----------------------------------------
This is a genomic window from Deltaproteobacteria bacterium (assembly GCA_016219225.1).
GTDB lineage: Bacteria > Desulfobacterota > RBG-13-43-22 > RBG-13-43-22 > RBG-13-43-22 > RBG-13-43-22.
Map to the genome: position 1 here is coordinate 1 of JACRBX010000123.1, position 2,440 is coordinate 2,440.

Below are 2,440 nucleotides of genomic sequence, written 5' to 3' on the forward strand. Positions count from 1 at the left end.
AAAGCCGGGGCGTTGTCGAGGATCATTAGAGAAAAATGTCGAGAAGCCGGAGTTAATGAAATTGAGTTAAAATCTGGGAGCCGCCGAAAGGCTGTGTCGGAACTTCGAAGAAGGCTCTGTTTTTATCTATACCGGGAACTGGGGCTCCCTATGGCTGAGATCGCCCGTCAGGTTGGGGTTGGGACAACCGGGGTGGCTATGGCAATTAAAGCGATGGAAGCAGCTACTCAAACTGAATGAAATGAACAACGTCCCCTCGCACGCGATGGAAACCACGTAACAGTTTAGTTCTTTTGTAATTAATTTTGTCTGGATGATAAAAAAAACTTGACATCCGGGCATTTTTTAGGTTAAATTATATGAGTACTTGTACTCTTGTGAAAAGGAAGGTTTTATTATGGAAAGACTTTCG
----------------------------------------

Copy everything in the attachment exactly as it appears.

This is a genomic window from Deltaproteobacteria bacterium (assembly GCA_016219225.1).
GTDB lineage: Bacteria > Desulfobacterota > RBG-13-43-22 > RBG-13-43-22 > RBG-13-43-22 > RBG-13-43-22.
Map to the genome: position 1 here is coordinate 1 of JACRBX010000123.1, position 2,440 is coordinate 2,440.

Below are 2,440 nucleotides of genomic sequence, written 5' to 3' on the forward strand. Positions count from 1 at the left end.
AAAGCCGGGGCGTTGTCGAGGATCATTAGAGAAAAATGTCGAGAAGCCGGAGTTAATGAAATTGAGTTAAAATCTGGGAGCCGCCGAAAGGCTGTGTCGGAACTTCGAAGAAGGCTCTGTTTTTATCTATACCGGGAACTGGGGCTCCCTATGGCTGAGATCGCCCGTCAGGTTGGGGTTGGGACAACCGGGGTGGCTATGGCAATTAAAGCGATGGAAGCAGCTACTCAAACTGAATGAAATGAACAACGTCCCCTCGCACGCGATGGAAACCACGTAACAGTTTAGTTCTTTTGTAATTAATTTTGTCTGGATGATAAAAAAAACTTGACATCCGGGCATTTTTTAGGTTAAATTATATGAGTACTTGTACTCTTGTGAAAAGGAAGGTTTTATTATGGAAAGACTTTCG